Letter to the Editor: Partial-thickness pressure injuries and epidermal blisters: concerning definitions
Regarding Bohn G. Pressure injury replaces pressure ulcer: provider thoughts on changes to pressure ulcer staging. Ostomy Wound Manage. 2016;62(5):47–48: Laura Edsberg, PhD provided an eloquent explanation of the decision-making process and resultant revisions to the National Pressure Ulcer Advisory Panel’s (NPUAP) staging recommendations in her presentation at the Wound Ostomy Continence Nurses Society/Canadian Association for Enterostomal Therapy meeting in Montreal June 4–8, 2016. However, the NPUAP consensus conference results that state no granulation tissue is formed when healing partial-thickness wounds (see Sidebar) and the wording regarding epidermal blisters seem out-of-step with evidence on partial-thickness wound healing and slough/eschar.
All of the consensus in the world cannot change the biology of healing. First, dermal healing requires proliferation, migration, and differentiation of fibroblasts, endothelial cells, and associated smooth muscle cells, forming granulation tissue. Second, epidermal healing (actually regeneration) occurs by proliferation, migration, and differentiation of keratinocytes. Partial-thickness wounds extend into the dermis but not through the underlying fascia. Any damage to the dermis of a partial-thickness wound results in clearly visible granulation tissue, documented histologically and histochemically. Dermatologic and surgical textbooks are quite clear on this. Sadly, the new definition misleads persons unfamiliar with the histopathology of wound healing and misguides research, further clouding pressure ulcer (PU)/injury diagnosis and staging and creating legal issues as folks observing granulation tissue in a healing PU assume it is a full-thickness Stage 3 or Stage 4 injury. The revised verbiage is not in sync with biological, histopathological, dermatological, and surgical definitions of wound healing, leading confusion rather than clarification for professionals and health care management, as well as reimbursement and regulatory authorities.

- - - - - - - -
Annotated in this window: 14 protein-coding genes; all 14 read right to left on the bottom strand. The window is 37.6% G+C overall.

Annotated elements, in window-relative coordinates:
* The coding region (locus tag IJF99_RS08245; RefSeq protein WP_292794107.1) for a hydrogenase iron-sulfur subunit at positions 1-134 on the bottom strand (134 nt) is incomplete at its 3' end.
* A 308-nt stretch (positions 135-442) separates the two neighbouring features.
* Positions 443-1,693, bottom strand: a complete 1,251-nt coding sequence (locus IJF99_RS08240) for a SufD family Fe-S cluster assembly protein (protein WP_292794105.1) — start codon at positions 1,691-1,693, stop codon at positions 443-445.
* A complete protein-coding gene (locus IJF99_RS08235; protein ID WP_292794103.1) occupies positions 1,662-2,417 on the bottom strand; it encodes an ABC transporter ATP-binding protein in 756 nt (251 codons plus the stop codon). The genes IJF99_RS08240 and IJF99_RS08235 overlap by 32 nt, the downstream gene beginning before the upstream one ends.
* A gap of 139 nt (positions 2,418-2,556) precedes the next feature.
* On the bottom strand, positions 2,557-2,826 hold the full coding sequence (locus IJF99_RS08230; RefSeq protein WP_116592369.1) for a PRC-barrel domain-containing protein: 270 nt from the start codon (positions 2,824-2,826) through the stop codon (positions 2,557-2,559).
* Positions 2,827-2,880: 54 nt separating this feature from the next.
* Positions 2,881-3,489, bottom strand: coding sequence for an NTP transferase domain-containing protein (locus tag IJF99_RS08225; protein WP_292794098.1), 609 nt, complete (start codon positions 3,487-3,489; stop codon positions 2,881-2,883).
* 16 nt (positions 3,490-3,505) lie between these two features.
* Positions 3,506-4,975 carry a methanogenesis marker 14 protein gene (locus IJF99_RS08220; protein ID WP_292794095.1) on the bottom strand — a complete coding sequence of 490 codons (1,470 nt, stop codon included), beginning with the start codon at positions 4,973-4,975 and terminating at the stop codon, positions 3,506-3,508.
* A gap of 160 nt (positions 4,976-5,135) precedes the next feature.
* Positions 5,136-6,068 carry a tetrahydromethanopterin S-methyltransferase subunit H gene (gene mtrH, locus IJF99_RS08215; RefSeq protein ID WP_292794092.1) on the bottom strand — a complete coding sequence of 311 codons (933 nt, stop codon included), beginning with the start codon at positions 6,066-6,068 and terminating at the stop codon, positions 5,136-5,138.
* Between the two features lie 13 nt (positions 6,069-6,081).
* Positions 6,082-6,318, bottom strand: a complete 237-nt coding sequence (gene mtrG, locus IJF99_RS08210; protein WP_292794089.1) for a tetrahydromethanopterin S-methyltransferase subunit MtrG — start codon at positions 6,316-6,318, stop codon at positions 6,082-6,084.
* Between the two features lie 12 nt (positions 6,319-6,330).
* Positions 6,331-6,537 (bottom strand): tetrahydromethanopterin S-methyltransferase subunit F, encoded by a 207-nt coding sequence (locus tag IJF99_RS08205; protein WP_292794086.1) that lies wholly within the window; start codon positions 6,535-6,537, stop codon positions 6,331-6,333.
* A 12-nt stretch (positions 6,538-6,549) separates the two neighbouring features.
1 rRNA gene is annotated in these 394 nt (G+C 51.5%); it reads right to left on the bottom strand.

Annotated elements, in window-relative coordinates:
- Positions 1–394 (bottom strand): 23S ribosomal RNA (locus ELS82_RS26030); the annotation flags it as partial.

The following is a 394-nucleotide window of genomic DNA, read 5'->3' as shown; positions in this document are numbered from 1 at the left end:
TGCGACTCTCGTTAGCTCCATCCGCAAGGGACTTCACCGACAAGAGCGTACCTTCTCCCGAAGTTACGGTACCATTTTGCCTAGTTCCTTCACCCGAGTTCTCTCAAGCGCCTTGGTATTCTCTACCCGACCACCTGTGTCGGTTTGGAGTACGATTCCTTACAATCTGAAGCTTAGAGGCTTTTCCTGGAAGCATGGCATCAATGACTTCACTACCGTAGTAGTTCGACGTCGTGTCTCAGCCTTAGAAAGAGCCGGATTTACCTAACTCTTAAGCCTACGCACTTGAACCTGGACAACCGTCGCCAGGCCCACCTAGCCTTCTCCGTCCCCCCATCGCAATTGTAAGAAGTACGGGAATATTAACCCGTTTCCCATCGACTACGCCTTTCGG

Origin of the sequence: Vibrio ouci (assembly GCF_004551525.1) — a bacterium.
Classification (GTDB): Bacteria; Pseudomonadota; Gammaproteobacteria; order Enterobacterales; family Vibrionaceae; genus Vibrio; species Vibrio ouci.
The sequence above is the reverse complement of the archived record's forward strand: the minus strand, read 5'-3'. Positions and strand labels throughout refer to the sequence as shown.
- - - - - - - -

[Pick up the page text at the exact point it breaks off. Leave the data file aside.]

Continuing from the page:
Another issue is that an epidermal blister, left in place, can present as “slough” if kept moist or “eschar” if not kept moist. During her presentation at the WOCN/CAET meeting, Sunniva Zaratkiewicz, PhD, RN, CWCN ran into this issue when trying to accommodate the old/new definitions in her research showing that many “unstageable” PUs healed as though they were a “Stage 2 pressure injury.” Researchers and caregivers deserve clearer, more reliable definitions, with better face and concurrent validity across specialties, to inform all members of the wound care team. It would seem more accurate to say unknown depth if a wound is covered with slough or eschar until nature makes the observation clear.
As such, it may be best to stick with the NPUAP/European Pressure Ulcer Advisory Panel/Pan Pacific Pressure Injury Alliance staging definitions we have for now.
This article was not subject to the Ostomy Wound Management peer-review process.